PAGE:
As fatigue sets in, consumption of caffeine and sugar usually increases too. It may be difficult for people to wake up in the morning and keep their energy levels stable during the day. A greater intake of caffeine also interferes with adenosine, a neurotransmitter involved in sleep (levels increase from the time we wake up until we eventually feel tired and fall asleep). Furthermore, people who have difficulties sleeping are also more likely to snack past their bedtime and exceed their daily calorie intake, which, research shows, is directly linked to obesity and diabetes, and many other health problems, including stress-related mood disorders and impaired cognitive function.
It may also go a lot deeper. Thyroid function and thyroid hormones can also be affected, leading to chronic fatigue and further weight gain. Metabolism is slowed down, all the while people feel like eating more to “boost” energy levels.
Cortisol also prevents T3 function (the active form of the thyroid hormone), by pulling the hand break in the like of reverse T3 (rT3). The aim is to preserve energy to run away from danger, and so the engine is over-revving but it\’s going nowhere until there is no more fuel and all resources have been exhausted over time, and the engine stalls (e.g. adrenal exhaustion, autoimmunity, and cognitive dysfunction).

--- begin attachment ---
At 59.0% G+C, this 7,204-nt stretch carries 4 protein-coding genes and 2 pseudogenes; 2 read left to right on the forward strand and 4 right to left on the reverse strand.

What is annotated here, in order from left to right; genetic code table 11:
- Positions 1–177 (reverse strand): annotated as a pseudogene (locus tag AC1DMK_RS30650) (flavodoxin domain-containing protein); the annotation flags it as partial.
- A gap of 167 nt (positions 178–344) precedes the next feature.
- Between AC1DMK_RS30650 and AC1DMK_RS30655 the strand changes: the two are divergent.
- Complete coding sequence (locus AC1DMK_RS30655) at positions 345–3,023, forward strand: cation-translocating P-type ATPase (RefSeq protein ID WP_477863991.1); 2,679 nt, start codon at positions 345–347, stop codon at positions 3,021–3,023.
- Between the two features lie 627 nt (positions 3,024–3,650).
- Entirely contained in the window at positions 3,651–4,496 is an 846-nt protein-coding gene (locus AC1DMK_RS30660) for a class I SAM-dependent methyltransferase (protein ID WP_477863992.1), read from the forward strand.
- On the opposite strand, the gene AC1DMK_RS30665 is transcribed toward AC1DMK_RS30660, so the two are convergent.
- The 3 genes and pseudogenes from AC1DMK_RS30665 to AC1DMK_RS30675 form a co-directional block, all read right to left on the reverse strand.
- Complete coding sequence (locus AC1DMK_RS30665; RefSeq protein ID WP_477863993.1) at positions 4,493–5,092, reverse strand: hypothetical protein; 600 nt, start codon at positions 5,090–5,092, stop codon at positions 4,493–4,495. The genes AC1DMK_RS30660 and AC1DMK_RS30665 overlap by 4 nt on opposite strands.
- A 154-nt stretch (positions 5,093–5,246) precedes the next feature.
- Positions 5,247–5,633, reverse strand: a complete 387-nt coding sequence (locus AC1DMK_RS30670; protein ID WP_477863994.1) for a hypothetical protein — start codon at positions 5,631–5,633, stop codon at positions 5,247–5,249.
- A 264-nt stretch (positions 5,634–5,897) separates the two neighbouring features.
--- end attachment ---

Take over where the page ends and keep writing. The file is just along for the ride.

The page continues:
You are more and more stressed. You shun nutritious foods. You exercise less. You lose muscle mass and put on more and more weight. You sleep less and less, and snack more and more.
And the cycle continues. Until you break the cycle.
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Following six years intensive training, Olivier is today a registered Naturopath, Nutritional Therapist, and Iridologist, also, certified in Sport and Exercise, helping people understand where they are today and to take control of their own health and be happier, full of vitality.